Mardesich is one talented guy. He was hugely powerful as Moritz in "Spring Awakening" at Foothill Music Theatre, and is consistently excellent in this show, which will be his last in California for a while; after "Spamalot" closes, he is off to the Boston Conservatory to pursue an MFA in musical theater. Catch him while you can.
Nick Manfredi is very good, and appealing, as Sir Robin and a couple of other roles. Mackenszie Drae sometimes seemed a little too serious early on as Sir Lancelot (but more fun later, when he meets Herbert), and is hilarious in several other roles, including as a French taunter. James Snell, as Dennis who becomes Sir Galahad, is very good in delivering the show's speech about medieval economics and government, and nails a couple of other roles. Jeremy Ryan was very funny as Dennis' mom. and also fine as Sir Bedevere and as Concorde. I would have liked to see more smeary dirt on Josiah Frampton's face as Patsy, but otherwise he was quite good as Arthur's servant, and did a fine job singing an Idle classic, "Always Look on the Bright Side of Life" (lifted not from "Holy Grail," but from "Life of Brian").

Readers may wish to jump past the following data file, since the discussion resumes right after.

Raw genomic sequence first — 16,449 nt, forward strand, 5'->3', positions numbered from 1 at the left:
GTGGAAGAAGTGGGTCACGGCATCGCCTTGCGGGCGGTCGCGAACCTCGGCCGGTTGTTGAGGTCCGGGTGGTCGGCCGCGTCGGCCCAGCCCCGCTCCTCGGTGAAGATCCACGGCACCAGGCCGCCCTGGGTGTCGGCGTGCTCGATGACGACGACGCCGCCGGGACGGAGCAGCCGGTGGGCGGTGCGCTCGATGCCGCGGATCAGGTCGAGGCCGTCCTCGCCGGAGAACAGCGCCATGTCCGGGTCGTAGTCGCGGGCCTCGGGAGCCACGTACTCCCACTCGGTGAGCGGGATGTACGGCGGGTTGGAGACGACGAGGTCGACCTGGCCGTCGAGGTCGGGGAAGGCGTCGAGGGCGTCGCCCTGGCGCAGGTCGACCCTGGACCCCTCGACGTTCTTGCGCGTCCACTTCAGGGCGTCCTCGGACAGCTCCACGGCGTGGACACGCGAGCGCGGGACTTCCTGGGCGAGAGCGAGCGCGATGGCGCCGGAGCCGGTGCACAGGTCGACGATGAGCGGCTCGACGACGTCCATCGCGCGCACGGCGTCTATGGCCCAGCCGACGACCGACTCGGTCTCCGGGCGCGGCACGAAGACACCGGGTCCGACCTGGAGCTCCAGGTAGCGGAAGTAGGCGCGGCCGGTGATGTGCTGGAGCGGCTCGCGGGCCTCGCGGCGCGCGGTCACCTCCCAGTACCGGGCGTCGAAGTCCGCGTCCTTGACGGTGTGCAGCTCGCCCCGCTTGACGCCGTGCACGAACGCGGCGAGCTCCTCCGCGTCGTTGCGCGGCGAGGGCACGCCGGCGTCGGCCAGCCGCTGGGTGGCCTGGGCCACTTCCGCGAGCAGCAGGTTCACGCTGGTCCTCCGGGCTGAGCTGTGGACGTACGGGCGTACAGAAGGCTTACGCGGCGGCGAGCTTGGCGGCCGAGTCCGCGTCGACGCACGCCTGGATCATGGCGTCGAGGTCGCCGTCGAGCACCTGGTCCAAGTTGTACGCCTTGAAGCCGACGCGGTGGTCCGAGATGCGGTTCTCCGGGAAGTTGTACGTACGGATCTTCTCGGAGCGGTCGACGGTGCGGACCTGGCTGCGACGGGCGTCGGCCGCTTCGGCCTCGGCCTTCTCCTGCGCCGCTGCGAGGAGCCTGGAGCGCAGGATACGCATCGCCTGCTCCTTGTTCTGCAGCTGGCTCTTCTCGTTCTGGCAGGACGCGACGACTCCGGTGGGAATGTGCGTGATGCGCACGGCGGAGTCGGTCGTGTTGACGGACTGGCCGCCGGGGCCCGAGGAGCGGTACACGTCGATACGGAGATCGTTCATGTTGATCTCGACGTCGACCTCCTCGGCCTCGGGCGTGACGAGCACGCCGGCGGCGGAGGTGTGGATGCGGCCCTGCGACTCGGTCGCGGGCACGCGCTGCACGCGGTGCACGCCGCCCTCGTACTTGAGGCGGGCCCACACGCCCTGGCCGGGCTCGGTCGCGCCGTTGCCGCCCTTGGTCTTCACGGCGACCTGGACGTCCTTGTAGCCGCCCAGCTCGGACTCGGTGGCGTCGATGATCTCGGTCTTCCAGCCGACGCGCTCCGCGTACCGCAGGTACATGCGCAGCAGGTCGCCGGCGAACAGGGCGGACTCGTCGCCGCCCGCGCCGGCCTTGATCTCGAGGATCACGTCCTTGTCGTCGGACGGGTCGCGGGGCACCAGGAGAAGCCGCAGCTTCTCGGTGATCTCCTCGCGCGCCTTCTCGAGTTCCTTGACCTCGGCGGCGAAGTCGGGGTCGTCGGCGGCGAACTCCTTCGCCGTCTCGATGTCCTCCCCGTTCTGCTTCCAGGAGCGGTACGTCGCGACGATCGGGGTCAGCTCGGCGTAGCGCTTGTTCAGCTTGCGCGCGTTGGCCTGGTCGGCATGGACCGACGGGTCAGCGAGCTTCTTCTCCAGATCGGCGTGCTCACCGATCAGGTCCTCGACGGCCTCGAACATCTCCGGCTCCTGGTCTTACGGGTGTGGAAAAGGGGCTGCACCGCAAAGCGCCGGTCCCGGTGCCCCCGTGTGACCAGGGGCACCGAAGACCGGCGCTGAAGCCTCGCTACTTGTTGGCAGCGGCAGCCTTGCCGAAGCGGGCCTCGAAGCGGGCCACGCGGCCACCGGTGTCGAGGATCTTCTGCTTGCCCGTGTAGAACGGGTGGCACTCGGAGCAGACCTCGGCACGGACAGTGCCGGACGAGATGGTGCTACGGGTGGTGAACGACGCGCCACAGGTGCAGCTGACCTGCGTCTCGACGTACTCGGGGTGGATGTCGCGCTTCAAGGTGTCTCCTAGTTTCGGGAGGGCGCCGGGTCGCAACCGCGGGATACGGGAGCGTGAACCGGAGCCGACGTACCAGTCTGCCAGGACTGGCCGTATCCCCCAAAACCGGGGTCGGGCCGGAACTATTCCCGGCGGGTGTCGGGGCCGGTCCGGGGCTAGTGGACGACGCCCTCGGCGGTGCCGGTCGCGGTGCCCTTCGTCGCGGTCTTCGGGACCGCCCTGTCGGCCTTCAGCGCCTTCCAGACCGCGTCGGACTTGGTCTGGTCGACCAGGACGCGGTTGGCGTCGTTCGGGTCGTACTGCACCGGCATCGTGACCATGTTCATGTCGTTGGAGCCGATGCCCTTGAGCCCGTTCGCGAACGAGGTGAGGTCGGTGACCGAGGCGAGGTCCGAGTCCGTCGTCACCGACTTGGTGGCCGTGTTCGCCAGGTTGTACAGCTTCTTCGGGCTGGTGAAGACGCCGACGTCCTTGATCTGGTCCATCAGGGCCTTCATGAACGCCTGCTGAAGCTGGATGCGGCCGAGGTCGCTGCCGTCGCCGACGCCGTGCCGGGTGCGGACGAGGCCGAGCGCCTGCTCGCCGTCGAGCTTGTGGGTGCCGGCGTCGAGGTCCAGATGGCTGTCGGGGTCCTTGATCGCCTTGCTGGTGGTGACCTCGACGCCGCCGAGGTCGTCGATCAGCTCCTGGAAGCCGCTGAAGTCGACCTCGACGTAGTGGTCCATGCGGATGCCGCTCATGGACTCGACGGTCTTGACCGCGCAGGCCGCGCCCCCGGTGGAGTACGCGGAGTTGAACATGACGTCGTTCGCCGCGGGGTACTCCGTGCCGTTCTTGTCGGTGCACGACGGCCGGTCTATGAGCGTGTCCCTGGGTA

All of the principals looked too bright and shiny, really. Only Arthur and the Lady of the Lake should be sparking clean, and maybe Lancelot and Galahad early in their careers as knights.
Lots of excellent singing and dancing going on in the ensembles. Jennifer Gorgulho's choreography was fun and funny, and added twerking, which made for some new laughs. All the ensemble members are in to what they do, and add a lot of fun to the show.